Education is critical to behavior change. A key area of focus for the NDDC is to educate drivers of all ages, employers and community stakeholders about the risks and consequences of distracted driving. Increasing public awareness and helping road users learn to recognize when they are distracted can encourage safer choices among those using the roads.


2021 priority

Create a centralized online resource for distracted driving materials.
Develop and launch an accessible distracted driving website which consolidates and shares research knowledge, tools and resources for diverse stakeholders to support distracted driving prevention initiatives. This website will be supported by a communications strategy to increase awareness and enable organizations to spend less time looking for information and more time taking action.

Action item was completed with the creation of the National Distracted Driving Coalition website. It was first launched in 2021 and re-launched in early 2023, designed by GeekTown USA. It includes links to the outputs for many of the completed action items and will be continuously updated as more action items are completed.


2021 priority

Conduct a national survey to identify mechanisms to change driver behavior and barriers which impede behavior change.
This initiative is a foundation for a national education campaign. Solutions and messaging associated with an educational campaign should be connected to the health belief model with respect to behavior change strategies. A focused effort to reach the diverse audience in the US and customizing our messages is essential. Many surveys have been conducted, but more exploration and analysis of strategies that work can help develop the most accurate and compelling messages. This survey is examining the potential of blocking apps as well as encouraging industry and the public to turn on these features.

The Insurance Institute for Highway Safety conducted a national survey in 2021, of 2,013 U.S. licensed drivers (ages 16 and older) to estimate the proportion of drivers according to demographic characteristics who regularly engaged in one or more secondary tasks across a variety of categories. Access the full press release and link to report: Smartphone apps drive gig workers, parents to distraction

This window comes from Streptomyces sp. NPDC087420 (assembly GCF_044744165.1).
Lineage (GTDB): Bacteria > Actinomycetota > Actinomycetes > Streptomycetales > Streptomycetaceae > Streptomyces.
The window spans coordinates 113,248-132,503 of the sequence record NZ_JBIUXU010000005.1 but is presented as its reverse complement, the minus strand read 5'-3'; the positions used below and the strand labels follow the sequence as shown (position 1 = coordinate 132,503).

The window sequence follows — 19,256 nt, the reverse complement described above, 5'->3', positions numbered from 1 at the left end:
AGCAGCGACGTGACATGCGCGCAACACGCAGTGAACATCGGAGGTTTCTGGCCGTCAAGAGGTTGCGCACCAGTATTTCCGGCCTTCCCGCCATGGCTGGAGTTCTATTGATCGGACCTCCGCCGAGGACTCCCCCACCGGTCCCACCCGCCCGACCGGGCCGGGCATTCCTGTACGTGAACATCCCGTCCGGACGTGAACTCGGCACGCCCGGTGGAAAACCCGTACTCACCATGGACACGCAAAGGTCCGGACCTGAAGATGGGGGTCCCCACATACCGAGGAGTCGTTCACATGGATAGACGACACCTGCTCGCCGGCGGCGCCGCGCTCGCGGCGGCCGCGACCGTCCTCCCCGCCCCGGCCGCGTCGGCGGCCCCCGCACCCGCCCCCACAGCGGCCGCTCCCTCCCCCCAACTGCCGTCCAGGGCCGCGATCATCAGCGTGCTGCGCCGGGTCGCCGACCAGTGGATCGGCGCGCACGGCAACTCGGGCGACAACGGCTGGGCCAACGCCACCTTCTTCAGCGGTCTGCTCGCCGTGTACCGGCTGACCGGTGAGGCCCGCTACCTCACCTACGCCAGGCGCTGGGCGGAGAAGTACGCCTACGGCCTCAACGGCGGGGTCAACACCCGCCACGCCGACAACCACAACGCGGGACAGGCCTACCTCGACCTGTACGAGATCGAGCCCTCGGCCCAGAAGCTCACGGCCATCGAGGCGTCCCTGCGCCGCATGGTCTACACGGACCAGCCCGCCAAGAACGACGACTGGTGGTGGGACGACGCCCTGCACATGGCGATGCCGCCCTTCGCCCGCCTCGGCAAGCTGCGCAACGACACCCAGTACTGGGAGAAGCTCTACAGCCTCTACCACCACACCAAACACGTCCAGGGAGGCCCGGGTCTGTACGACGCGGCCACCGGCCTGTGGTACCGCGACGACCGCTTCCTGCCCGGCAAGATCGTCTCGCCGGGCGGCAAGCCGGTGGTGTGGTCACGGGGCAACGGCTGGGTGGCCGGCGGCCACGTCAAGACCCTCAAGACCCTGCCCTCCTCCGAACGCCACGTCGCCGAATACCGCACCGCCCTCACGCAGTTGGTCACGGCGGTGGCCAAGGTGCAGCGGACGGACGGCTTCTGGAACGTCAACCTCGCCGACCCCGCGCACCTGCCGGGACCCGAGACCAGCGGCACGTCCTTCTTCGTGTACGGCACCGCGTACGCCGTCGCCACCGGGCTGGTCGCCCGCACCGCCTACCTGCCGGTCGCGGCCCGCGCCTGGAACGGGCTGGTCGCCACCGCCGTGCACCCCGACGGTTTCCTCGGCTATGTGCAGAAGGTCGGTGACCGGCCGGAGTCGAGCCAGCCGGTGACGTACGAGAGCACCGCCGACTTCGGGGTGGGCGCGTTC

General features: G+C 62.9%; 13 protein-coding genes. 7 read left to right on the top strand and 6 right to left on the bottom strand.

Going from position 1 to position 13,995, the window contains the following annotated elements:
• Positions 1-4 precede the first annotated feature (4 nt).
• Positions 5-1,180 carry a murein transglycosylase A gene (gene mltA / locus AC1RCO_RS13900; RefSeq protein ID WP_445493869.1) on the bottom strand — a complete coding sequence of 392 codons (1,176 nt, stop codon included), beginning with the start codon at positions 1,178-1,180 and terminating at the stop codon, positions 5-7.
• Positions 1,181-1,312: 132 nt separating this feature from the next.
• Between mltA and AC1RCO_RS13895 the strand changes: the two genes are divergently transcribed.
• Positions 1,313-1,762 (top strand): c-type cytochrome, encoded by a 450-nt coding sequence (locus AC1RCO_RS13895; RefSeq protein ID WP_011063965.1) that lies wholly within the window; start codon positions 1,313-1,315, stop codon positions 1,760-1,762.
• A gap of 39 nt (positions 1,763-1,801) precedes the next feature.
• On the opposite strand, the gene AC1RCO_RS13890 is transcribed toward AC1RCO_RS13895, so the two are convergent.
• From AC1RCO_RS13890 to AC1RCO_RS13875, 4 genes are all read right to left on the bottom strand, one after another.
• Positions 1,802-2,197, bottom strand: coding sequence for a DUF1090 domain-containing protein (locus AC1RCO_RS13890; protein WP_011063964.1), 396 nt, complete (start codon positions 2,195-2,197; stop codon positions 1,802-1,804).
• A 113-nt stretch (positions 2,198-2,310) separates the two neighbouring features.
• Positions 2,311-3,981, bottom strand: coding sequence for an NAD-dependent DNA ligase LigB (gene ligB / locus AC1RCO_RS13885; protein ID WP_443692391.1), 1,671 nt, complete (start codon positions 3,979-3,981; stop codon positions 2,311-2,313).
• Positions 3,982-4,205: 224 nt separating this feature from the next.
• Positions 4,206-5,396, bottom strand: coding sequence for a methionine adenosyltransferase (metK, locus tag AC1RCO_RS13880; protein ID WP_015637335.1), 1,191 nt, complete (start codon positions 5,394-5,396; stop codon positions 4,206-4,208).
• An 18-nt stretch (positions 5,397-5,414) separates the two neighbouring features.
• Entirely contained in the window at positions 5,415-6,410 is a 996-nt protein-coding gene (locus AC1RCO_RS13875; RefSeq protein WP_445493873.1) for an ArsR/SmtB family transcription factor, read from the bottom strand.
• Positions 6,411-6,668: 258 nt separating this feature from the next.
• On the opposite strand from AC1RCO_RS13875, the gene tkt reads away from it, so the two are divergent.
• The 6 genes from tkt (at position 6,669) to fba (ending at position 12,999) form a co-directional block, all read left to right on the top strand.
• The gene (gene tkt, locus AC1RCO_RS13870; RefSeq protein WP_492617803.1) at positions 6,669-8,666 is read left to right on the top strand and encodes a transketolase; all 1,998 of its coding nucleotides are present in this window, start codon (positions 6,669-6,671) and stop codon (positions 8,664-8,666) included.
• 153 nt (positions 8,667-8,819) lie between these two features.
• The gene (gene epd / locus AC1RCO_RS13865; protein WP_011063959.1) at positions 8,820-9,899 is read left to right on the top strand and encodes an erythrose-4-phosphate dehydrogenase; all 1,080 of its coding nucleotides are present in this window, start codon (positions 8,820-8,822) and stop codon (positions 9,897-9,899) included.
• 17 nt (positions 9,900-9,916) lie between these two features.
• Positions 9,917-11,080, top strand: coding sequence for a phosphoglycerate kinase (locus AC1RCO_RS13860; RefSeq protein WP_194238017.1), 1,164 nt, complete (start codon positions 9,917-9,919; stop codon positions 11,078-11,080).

2021 priority

Recommend that NHTSA evaluate the effectiveness of current national campaign themes (“U Drive. U Text. U Pay.”) and whether new approaches may be needed.


2021 priority

Develop educational messaging to increase awareness about the risks associated with hands-free communication technologies.
This initiative is important to increase awareness that hands-free phone use is not risk-free, and to communicate the limitations associated with other hands-free technologies as they become available. Such messaging can help inform drivers and encourage safe choices while driving.


2022 priority
Develop or identify campaign materials to educate passenger vehicle drivers about sharing the road with large trucks, with an emphasis on distraction-related risks.

These educational materials should be shareable and easily integrated into campaigns developed and delivered by many organizations at state and national levels. The FMCSA has “Our Roads, Our Safety Coalition” and may have some materials already available. Download: Sharing the Road with Commercial Vehicles


2021 priority

Work with children and youth to increase distracted driving prevention strategies.

Cultivating a younger generation of drivers who avoid distractions while driving can accelerate a shift in social norms to discourage distraction. Young children and young drivers are important influencers of parental behaviors if they are empowered to speak up when parents are driving distracted.

Project: Under the auspices of the National Distracted Driving Coalition, this project is being lead by in partnership with researchers from Boston’s Brigham and Women’s Hospital and Harvard University. This project is designed to explore effective messaging about distracted driving for teen drivers. It is unique in that slogans and messages developed with teens during the first three phases of the project will be the foundation for the best high school film makers in the country to produce teen-specific PSAs. The study consists of five distinct phases with teens working with researchers in all phases. Those phases include:

  • in-depth interviews;
  • a national teen survey;
  • working with advisory groups of students, teachers and coaches at several schools;
  • working with talented high school film makers to produce PSAs; and,
  • testing of messages/PSA’s with experimental and control group schools.

Press release:
The National Distracted Driving Coalition is promoting Oct. 20, 2022, as National Do Not Disturb While Driving Day to highlight the continuing danger of using a cell phone while driving and educate the public about a feature that can help drivers avoid distraction.

Press release:
The National Distracted Driving Coalition (NDDC) strongly supports National Passenger Safety Week, which begins on Sunday, January 22 and encourages passengers to pledge to take action when their driver engages in distracted or unsafe behavior while responsible for their passengers’ safety. Empowering these passengers to speak up to reduce risky driving is the goal of this campaign.


2023/2024 Priority 

Understand the brain. Provide insight into the brain and ways increased access to advanced technology underlies distracted driving behaviors.
Summarize available research to educate the public about how the excessive use of technologies (i.e., cell phones, in-cab infotainment systems) can tap into naturally occurring neural mechanisms and are related to increased risk for distracted driving.